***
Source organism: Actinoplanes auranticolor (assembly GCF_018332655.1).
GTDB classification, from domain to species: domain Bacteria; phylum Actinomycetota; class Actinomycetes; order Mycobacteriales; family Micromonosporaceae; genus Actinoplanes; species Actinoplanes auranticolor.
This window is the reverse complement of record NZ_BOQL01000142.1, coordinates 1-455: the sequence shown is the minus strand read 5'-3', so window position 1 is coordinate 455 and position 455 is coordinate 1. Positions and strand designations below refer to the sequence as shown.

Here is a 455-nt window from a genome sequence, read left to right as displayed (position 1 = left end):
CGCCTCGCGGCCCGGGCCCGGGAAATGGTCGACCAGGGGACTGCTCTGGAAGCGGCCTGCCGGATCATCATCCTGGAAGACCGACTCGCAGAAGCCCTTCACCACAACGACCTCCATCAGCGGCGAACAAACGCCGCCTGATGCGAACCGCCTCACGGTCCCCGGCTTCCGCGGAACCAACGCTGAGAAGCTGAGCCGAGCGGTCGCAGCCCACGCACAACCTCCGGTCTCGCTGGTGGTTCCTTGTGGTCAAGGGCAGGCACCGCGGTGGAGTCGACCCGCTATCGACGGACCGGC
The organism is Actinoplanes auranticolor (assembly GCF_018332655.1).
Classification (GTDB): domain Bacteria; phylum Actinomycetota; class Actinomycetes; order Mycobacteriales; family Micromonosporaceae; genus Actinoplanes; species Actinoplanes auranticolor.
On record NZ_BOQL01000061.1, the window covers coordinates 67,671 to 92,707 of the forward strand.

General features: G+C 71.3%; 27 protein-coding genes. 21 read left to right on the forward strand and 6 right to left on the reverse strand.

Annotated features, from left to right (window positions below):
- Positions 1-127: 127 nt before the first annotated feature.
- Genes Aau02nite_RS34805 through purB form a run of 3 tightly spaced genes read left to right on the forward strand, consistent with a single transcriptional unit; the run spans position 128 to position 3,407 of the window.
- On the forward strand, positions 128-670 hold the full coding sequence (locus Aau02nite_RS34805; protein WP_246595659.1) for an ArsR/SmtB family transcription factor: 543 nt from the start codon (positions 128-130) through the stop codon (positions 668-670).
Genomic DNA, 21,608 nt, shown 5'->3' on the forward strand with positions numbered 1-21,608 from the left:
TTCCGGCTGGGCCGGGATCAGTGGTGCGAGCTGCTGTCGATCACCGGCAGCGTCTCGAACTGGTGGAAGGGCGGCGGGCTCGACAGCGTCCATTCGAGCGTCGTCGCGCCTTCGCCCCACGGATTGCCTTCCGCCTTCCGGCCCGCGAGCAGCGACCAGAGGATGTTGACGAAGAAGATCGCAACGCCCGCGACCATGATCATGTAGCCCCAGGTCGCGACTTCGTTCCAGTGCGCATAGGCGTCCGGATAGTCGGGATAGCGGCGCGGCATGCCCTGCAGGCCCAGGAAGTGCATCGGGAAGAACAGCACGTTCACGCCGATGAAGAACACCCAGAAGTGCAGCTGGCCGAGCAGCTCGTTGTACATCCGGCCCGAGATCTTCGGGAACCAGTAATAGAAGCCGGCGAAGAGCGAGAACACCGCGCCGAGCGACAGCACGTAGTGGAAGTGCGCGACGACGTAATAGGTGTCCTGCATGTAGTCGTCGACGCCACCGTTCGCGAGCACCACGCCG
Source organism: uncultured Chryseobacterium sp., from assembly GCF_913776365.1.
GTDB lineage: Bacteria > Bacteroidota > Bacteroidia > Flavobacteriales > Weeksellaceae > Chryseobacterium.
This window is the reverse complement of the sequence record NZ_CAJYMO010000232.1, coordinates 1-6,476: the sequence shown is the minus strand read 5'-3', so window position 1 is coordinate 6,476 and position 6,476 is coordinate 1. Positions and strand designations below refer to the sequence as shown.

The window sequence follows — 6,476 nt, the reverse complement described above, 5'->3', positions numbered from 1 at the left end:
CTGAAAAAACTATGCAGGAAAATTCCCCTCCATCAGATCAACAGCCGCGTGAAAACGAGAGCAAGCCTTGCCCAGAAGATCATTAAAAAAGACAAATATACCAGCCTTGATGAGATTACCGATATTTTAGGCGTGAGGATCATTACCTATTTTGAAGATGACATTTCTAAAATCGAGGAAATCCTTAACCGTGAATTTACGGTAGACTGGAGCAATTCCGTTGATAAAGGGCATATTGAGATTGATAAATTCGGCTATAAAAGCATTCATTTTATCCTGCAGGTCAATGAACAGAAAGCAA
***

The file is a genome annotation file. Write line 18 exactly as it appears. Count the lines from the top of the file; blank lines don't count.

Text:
This window is the reverse complement of the sequence record NZ_CAJYMO010000232.1, coordinates 1-6,476: the sequence shown is the minus strand read 5'-3', so window position 1 is coordinate 6,476 and position 6,476 is coordinate 1. Positions and strand designations below refer to the sequence as shown.